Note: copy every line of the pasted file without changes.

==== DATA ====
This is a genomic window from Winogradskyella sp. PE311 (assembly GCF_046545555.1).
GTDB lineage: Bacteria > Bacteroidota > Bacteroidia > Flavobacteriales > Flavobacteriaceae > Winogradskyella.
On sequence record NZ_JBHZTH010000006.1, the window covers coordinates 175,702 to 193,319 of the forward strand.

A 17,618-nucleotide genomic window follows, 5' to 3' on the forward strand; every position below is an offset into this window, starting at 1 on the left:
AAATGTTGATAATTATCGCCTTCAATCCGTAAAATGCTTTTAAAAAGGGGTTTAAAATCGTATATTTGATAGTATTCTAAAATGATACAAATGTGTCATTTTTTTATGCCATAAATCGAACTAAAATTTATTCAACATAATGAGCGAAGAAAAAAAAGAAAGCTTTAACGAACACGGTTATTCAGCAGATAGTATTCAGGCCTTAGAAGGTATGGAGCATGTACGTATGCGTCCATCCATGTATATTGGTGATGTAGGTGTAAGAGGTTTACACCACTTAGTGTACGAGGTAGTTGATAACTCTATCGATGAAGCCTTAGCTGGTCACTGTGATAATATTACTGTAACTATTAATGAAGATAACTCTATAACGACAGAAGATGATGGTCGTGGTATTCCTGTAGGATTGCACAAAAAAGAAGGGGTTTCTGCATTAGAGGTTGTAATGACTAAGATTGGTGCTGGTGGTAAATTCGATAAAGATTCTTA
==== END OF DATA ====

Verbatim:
This is a genomic window from Winogradskyella sp. PE311 (assembly GCF_046545555.1).
GTDB lineage: Bacteria > Bacteroidota > Bacteroidia > Flavobacteriales > Flavobacteriaceae > Winogradskyella.
On sequence record NZ_JBHZTH010000006.1, the window covers coordinates 175,702 to 193,319 of the forward strand.

A 17,618-nucleotide genomic window follows, 5' to 3' on the forward strand; every position below is an offset into this window, starting at 1 on the left:
AAATGTTGATAATTATCGCCTTCAATCCGTAAAATGCTTTTAAAAAGGGGTTTAAAATCGTATATTTGATAGTATTCTAAAATGATACAAATGTGTCATTTTTTTATGCCATAAATCGAACTAAAATTTATTCAACATAATGAGCGAAGAAAAAAAAGAAAGCTTTAACGAACACGGTTATTCAGCAGATAGTATTCAGGCCTTAGAAGGTATGGAGCATGTACGTATGCGTCCATCCATGTATATTGGTGATGTAGGTGTAAGAGGTTTACACCACTTAGTGTACGAGGTAGTTGATAACTCTATCGATGAAGCCTTAGCTGGTCACTGTGATAATATTACTGTAACTATTAATGAAGATAACTCTATAACGACAGAAGATGATGGTCGTGGTATTCCTGTAGGATTGCACAAAAAAGAAGGGGTTTCTGCATTAGAGGTTGTAATGACTAAGATTGGTGCTGGTGGTAAATTCGATAAAGATTCTTA